113. REGIMEN: (PG. 93) to organize.
114. CAPRICE; (PG. 94) a sudden, impulsive 
     change: whim.
115. INFANTILE: (PG. 95) characteristic of infancy 
    or infants: babyish.
116. SMOTE: (PG. 97) having striked something.
117. DEARTH: (PG. 97) scarcity, lack, or famine.
118. GESTICULATION: (PG. 99) expression through 
119. LABYRINTH: (PG. 100) any intricate or perplexing 
     set of difficulties: maze.
120. AMENABLE: (PG. 93) agreeable.
121. NURTURE: (PG. 96) care for; raise up.
122. ENMITY: (PG. 97) established hatred.
123. PATERNITY: (PG. 100) father.


124. LUDICROUS: (PG. 101) amusing or laughable 
    through obvious absurdity, incongruity, 
    exaggeration, or eccentricity.
125. EMINENCE: (PG. 102) position of prominence or 
126. PRISTINE: (PG. 102) uncorrupt by civilization.
127. INTRINSIC: (PG. 102) originating or situated within 
    the body or part acted on.
     128.IMPERIOUS: (PG. 102) commanding; dominant.
129. AKIN: (PG. 102) similar.
130. TUNIC: (PG. 102) a hip-length or longer blouse 
     or jacket.
131. WAN: (PG. 102) pale or sickly.
132. PALLID: (PG. 102) deficient in color: dull.
133. DAUNTLESS: (PG. 103) fearless, undaunted.
134. EXTANT: (PG. 103) not destroyed or lost.
135. CABALISTIC: (PG. 104) esoteric doctrine or 
     mysterious art.
136. CAPER: (PG. 104) a gay, bounding leap.
137. FLANKED: (PG. 104) to be situated on the side:  
138. FORSOOTH: (PG. 107) indeed.
139. EMBOWED: (PG. 105) arched.
140. FOLIO: (PG. 105) a book of the largest size.
141. TOME: (PG. 105) a volume forming part of a larger 
142. GILDED: (PG. 105) to overlay with or as if with a 
    thin covering of gold.
143. MAIL: (PG. 106) armor made of medal links or 
     sometimes plates.
144. BURNISHED: (PG. 106) polished.
145. PANOPLY: (PG. 106) full suit of armor.
146.  MUSTER: (PG. 106) formal military inspection.
147. EXIGENCIES: (PG. 106) a state of affairs that 
     makes urgent demands.
148. PHYSIOGNOMY: (PG. 106) facial features held to 
    show quality of mind or 
        character by their configuration or expression.
149. BREADTH: (PG. 106) something of full width.
150. VISTA: (PG. 107) a distant view through or an 
     avenue or pathway.
151. RELINQUISH: (PG. 107) leave behind.
152. SUBSISTENCE: (PG. 107) real being:  existence.
153. ANNALS: (PG. 107) historical records:  chronicles.


154. EXPATIATING: (PG. 108) enlarging in discourse or 
155. ANTIQUATE: (PG. 108) obsolete.
156. UNFEIGNEDLY: (PG.108) not pretending.
157. BEHEST: (PG. 108) an earnest request.
158. BENEVOLENCE: (PG. 109) desiring to do good 
     to others.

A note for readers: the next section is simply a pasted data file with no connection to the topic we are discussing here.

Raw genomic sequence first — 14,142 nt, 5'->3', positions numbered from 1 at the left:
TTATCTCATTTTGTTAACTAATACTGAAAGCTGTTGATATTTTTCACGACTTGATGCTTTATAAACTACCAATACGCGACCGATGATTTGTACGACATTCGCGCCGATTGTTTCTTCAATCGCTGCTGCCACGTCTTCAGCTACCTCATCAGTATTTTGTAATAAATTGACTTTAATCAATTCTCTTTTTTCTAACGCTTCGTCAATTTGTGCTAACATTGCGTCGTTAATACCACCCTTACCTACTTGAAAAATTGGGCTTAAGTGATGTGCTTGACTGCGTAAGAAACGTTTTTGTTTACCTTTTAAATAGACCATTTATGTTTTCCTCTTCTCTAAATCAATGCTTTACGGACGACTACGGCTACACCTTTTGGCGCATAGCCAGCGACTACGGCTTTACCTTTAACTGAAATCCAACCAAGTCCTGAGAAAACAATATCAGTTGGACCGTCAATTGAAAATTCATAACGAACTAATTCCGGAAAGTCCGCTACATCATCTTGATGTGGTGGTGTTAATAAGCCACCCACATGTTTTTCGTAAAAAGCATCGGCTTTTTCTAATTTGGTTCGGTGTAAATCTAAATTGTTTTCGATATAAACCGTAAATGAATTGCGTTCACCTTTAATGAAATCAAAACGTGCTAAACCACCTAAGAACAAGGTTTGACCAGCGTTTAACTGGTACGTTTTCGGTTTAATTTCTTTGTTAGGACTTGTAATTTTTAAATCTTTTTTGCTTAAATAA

159. BEDIZEN: (PG. 109) to dress n a gaudy or 
     vulgar manner.
160. ALBEIT: (PG. 111) although or even if.
161. WARILY: (PG. 111) cautiously.
162. PIOUS: (PG. 111) of or pertaining to religious
163. IMBIBES: (PG. 111) to take or receive into the 
164. AMISS: (PG. 111) improper.
165. INDEFEASIBLE: (PG. 112) not to be annulled or 
     made void.
166. EMACIATED: (PG. 113) to make very thin, as to lack 
     of nutrition or to disease.
167. MOUNTEBANK: (PG. 114) any charlatan or quack..
168. BOON: (PG. 114) a favor sought.
169. ADDUCED: (PG. 114) to bring forward as in 
     argument or as evidence.
170. VEHEMENCE: (PG. 115) forceful or violent.
171. UNOBTRUSTIVE: (PG. 115) not conspicuous.
172. CHARGER: (PG. 108) plate or platter.


173. APPELLATION: (PG. 117) an identifying name 
    or title.
174. CONTAGION: (PG. 117) the spread as of an idea, 
     emotion, etc.
175. CHIRURGICAL: (PG. 118) surgical.
176. INTRICACIES: (PG. 118) having many interrelated 
     parts or facets: intricate.
177. COUNTENANCE: (PG. 120) to extend approval or 
     toleration of.
178. PARISHONER: (PG.120) a member or inhabitant 
     of a parish.
179. PROPOUND: (PG. 120) to offer up for discussion 
     or consideration.
180. DELVE: (PG. 122) to make careful or detailed 
    search for information.
181. SAGACITY: (PG. 123) the quality of keen and 
    farsighted penetration and judgment.
182. TUMULT: (PG. 123) uproar and confusion:  
    commotion, riot.
183. ERUDITION: (PG. 124) extensive knowledge 
    acquired chiefly from books.
184. COMMODIOUSNESS: (PG. 125) comfortable 
     or conveniently spacious:  roomy.
185. INCANTATIONS: (PG. 125) a use of spells or 
     verbal charms spoken or sung as a part of a 
     ritual of magic.
186. BLACK ART: (PG. 125) made practiced by or 
     as if by conjurers and witches.